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In mid-November, Barack Obama laid down some truly remarkable and transformative proposals for the internet, including a strong embrace of net neutrality. Edwards also put out a series of similar policy ideas embracing openness and net neutrality, chiming in during the very imporant 700 megahertz auction of the public airwaves. Clinton, by contrast, laid out a set of proposals written by telecom lobbyists that did not include net neutrality, drawing praise from telecom shill Scott Cleland. Obama has a stable of experienced and savvy progressive telecom talent to appoint to the FCC, whereas Clinton will probably put a top fundraiser, Susan Ness, who is loved by the broadcasters (not a good sign). The FCC is the body that can simply implement net neutrality and open access, reverse media consolidation, and change our communications infrastructure to put power closer to the people.
Interestingly enough, on the right, Mike Huckabee has embraced net neutrality at least in concept, whereas every other Republican has not. First on a conference call with bloggers, and then on a Tech President video, Huckabee analogized the internet to the highway system and decried a two tiered set of controls. It's not a full-throated embrace, but it's pretty close. And this makes sense - the Save the Internet coalition included both Moveon and the Christian Coalition, and the Christian Coalition was attacked by the economic conservatives for their stance, which foreshadowed the fight within the Republican primary. Evangelicals have long disliked big media, and big media and their economic representatives have reciprocated the dislike. Take this piece from Dick Armey in July, 2006.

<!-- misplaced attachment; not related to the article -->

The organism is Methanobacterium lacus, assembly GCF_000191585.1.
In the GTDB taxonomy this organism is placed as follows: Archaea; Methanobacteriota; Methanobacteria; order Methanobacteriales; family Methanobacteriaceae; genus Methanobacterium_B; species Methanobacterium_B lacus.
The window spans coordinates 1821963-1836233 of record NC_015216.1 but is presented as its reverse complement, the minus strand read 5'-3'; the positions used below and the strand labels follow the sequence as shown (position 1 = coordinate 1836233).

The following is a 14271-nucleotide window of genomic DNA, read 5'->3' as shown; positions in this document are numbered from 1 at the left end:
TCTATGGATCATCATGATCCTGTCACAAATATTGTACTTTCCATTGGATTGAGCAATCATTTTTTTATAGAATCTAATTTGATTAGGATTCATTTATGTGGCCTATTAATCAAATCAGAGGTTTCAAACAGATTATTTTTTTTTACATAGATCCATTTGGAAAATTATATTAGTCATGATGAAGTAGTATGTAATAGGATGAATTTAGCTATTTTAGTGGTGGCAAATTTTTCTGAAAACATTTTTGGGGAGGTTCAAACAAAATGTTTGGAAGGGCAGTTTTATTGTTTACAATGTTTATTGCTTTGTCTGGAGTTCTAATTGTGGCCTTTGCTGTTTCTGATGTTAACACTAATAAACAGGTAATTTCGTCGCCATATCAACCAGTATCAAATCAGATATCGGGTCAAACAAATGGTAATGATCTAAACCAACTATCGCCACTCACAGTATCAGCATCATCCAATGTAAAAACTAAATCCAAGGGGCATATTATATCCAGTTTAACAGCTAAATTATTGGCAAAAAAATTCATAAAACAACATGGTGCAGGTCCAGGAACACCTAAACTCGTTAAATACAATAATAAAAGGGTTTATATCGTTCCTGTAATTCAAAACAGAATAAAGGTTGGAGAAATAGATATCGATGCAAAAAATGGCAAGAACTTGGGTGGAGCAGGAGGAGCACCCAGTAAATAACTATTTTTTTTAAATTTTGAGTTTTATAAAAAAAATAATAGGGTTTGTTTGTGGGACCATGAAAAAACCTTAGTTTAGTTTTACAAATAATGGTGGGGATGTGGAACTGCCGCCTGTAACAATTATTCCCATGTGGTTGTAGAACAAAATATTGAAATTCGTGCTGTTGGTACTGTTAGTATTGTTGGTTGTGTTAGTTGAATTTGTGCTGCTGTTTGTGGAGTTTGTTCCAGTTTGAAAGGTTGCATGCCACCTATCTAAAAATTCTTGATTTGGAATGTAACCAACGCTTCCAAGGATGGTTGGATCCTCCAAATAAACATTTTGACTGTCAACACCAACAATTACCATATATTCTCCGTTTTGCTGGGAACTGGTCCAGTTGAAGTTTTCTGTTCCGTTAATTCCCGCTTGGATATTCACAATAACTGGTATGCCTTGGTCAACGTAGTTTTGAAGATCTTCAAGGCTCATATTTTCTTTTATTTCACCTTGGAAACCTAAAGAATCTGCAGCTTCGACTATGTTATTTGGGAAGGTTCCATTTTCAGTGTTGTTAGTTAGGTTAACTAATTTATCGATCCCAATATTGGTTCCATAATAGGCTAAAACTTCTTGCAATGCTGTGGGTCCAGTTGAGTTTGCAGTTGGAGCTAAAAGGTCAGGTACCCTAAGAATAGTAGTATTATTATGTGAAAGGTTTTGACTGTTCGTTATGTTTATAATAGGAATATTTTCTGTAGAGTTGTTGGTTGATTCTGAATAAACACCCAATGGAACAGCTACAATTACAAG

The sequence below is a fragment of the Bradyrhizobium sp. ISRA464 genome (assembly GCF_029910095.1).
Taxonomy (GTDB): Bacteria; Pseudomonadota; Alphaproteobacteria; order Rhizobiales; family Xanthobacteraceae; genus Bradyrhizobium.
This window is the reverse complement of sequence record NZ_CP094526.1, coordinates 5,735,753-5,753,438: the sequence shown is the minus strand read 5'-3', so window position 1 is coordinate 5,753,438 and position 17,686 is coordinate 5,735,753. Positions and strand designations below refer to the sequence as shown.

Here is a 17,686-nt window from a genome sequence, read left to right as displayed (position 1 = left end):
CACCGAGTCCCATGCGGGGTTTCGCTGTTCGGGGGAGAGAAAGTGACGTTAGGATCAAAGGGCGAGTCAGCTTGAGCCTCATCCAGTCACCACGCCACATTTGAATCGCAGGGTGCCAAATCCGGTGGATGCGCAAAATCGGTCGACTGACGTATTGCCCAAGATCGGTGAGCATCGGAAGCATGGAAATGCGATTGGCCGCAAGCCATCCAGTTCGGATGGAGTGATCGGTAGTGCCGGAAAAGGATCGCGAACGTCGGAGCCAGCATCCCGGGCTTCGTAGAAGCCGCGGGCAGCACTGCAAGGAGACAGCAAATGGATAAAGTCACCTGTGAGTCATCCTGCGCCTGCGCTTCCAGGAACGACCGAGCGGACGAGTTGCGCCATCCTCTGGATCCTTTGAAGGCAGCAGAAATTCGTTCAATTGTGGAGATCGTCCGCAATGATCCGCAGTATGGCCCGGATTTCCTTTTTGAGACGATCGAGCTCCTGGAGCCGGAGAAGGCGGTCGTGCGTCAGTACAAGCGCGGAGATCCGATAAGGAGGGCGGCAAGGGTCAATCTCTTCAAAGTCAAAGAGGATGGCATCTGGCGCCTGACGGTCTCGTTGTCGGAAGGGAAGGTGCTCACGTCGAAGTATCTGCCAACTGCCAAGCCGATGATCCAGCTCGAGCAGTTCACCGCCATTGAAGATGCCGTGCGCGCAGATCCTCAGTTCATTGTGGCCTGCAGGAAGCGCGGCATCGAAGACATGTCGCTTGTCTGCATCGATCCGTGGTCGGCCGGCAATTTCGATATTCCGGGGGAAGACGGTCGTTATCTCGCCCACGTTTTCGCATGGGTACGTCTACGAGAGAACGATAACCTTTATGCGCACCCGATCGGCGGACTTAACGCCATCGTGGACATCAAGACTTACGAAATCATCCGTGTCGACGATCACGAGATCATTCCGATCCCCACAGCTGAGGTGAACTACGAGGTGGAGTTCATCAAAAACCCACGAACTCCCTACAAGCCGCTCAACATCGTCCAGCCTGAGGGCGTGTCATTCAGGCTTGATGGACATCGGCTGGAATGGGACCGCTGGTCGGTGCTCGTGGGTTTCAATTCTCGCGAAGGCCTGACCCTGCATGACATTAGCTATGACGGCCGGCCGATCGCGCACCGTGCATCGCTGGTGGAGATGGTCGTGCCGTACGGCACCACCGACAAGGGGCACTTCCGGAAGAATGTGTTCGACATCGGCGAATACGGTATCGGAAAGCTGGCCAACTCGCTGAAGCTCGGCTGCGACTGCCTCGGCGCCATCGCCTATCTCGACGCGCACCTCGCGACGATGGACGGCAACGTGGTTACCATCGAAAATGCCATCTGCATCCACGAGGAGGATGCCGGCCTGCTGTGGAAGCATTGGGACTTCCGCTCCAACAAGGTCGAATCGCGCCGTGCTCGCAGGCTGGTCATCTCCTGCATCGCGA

Sadly, this is not the first time leadership at the Christian Coalition of America has sided with the forces of big government and against good sense and the rest of the conservative movement.
This sounds very much like Richard Viguerie describing Mike Huckabee.
"Mike Huckabee is a Christian socialist. He is a good man, but with a Big Government heart," Viguerie said in a news release late Thursday night. "He is the most liberal of all the Republican presidential candidates on economic issues."
The free media space is the only fully mature part of the progressive infrastructure, with a sound governance theory (put media as close to the people as possible), and strong adherents in Congress, within regulatory agencies, in business, among activists, in academia and among bloggers. And it shows, with constant forward motion through the legal, technological, and political thickets. Right now the telecom lobbyists that control the Republican Party and the Clinton wing of the Democratic Party should be extremely worried. On Thursday, they were soundly thumped in the most important caucus of the year, in both parties.